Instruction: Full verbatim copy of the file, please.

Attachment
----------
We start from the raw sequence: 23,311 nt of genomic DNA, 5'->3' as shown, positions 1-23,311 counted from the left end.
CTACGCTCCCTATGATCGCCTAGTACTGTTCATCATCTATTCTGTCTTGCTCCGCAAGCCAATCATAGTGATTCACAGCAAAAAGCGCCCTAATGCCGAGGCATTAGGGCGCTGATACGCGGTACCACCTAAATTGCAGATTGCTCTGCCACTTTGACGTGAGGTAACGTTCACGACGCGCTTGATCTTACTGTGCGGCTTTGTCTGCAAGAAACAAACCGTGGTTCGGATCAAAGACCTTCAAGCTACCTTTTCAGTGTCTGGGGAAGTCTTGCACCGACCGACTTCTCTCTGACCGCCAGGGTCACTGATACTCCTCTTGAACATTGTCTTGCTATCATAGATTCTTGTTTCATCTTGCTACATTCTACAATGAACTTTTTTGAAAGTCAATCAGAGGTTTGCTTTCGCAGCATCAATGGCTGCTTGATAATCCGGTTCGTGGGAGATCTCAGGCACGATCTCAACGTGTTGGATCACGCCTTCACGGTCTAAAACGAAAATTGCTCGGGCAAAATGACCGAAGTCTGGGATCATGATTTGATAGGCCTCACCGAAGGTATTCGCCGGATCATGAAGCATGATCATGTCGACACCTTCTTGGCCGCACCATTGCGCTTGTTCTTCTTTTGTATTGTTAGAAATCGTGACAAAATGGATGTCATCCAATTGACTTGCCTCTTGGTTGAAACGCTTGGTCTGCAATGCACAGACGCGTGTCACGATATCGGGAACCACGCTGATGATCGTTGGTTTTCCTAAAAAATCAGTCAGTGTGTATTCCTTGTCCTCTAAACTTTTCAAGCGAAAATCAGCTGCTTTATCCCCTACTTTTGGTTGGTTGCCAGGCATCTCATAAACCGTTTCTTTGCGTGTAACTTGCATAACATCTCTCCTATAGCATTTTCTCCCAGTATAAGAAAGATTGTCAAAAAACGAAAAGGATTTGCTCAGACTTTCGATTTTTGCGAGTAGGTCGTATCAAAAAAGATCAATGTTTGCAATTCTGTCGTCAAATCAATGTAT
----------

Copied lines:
We start from the raw sequence: 23,311 nt of genomic DNA, 5'->3' as shown, positions 1-23,311 counted from the left end.
CTACGCTCCCTATGATCGCCTAGTACTGTTCATCATCTATTCTGTCTTGCTCCGCAAGCCAATCATAGTGATTCACAGCAAAAAGCGCCCTAATGCCGAGGCATTAGGGCGCTGATACGCGGTACCACCTAAATTGCAGATTGCTCTGCCACTTTGACGTGAGGTAACGTTCACGACGCGCTTGATCTTACTGTGCGGCTTTGTCTGCAAGAAACAAACCGTGGTTCGGATCAAAGACCTTCAAGCTACCTTTTCAGTGTCTGGGGAAGTCTTGCACCGACCGACTTCTCTCTGACCGCCAGGGTCACTGATACTCCTCTTGAACATTGTCTTGCTATCATAGATTCTTGTTTCATCTTGCTACATTCTACAATGAACTTTTTTGAAAGTCAATCAGAGGTTTGCTTTCGCAGCATCAATGGCTGCTTGATAATCCGGTTCGTGGGAGATCTCAGGCACGATCTCAACGTGTTGGATCACGCCTTCACGGTCTAAAACGAAAATTGCTCGGGCAAAATGACCGAAGTCTGGGATCATGATTTGATAGGCCTCACCGAAGGTATTCGCCGGATCATGAAGCATGATCATGTCGACACCTTCTTGGCCGCACCATTGCGCTTGTTCTTCTTTTGTATTGTTAGAAATCGTGACAAAATGGATGTCATCCAATTGACTTGCCTCTTGGTTGAAACGCTTGGTCTGCAATGCACAGACGCGTGTCACGATATCGGGAACCACGCTGATGATCGTTGGTTTTCCTAAAAAATCAGTCAGTGTGTATTCCTTGTCCTCTAAACTTTTCAAGCGAAAATCAGCTGCTTTATCCCCTACTTTTGGTTGGTTGCCAGGCATCTCATAAACCGTTTCTTTGCGTGTAACTTGCATAACATCTCTCCTATAGCATTTTCTCCCAGTATAAGAAAGATTGTCAAAAAACGAAAAGGATTTGCTCAGACTTTCGATTTTTGCGAGTAGGTCGTATCAAAAAAGATCAATGTTTGCAATTCTGTCGTCAAATCAATGTAT